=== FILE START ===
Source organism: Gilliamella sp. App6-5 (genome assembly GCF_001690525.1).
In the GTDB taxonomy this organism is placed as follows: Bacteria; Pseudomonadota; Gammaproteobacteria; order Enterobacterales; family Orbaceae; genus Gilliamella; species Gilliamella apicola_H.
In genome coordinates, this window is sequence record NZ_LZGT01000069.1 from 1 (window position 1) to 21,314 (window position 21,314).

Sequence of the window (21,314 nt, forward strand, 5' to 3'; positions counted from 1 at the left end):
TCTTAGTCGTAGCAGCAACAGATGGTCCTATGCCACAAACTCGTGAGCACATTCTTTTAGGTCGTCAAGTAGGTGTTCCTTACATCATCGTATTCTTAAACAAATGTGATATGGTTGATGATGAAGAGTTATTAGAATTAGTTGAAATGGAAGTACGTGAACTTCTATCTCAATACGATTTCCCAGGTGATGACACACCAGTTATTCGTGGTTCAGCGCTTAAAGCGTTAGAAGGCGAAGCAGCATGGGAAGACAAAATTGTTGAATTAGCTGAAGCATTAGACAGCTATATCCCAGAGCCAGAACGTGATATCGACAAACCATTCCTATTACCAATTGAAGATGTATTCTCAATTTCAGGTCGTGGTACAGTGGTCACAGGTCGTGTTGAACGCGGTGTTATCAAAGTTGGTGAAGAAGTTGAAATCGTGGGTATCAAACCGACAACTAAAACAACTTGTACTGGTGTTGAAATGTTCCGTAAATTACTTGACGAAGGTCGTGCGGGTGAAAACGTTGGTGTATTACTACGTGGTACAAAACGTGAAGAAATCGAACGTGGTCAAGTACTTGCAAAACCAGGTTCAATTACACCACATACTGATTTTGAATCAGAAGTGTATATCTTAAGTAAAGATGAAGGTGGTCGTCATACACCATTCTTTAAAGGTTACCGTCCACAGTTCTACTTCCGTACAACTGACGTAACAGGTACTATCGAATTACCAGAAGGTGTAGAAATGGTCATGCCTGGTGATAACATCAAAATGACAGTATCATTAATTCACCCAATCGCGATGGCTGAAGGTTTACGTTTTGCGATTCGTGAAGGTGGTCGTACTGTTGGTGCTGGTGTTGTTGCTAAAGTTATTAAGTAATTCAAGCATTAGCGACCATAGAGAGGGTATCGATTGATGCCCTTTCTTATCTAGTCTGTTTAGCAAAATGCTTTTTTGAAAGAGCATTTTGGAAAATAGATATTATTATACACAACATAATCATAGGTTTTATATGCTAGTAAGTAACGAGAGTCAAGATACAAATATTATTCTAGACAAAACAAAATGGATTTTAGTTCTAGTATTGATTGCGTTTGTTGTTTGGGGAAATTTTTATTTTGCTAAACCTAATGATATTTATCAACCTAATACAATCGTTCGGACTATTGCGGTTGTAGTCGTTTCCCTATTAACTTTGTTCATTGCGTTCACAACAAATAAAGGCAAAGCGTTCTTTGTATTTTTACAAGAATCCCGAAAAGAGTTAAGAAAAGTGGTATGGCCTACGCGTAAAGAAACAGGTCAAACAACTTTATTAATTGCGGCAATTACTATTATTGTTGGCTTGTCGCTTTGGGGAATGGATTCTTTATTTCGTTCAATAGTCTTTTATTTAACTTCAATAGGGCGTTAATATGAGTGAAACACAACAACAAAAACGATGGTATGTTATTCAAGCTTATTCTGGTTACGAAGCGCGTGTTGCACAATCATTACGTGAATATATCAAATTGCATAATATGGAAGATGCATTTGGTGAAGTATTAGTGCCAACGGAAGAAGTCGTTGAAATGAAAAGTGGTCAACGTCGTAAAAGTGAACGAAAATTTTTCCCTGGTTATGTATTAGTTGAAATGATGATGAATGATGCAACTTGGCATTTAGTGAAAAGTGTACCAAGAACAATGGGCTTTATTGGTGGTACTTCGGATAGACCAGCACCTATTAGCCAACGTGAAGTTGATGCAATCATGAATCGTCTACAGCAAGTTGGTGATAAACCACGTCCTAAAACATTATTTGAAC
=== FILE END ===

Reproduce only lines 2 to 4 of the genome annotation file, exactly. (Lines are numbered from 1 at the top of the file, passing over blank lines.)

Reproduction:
In the GTDB taxonomy this organism is placed as follows: Bacteria; Pseudomonadota; Gammaproteobacteria; order Enterobacterales; family Orbaceae; genus Gilliamella; species Gilliamella apicola_H.
In genome coordinates, this window is sequence record NZ_LZGT01000069.1 from 1 (window position 1) to 21,314 (window position 21,314).

Sequence of the window (21,314 nt, forward strand, 5' to 3'; positions counted from 1 at the left end):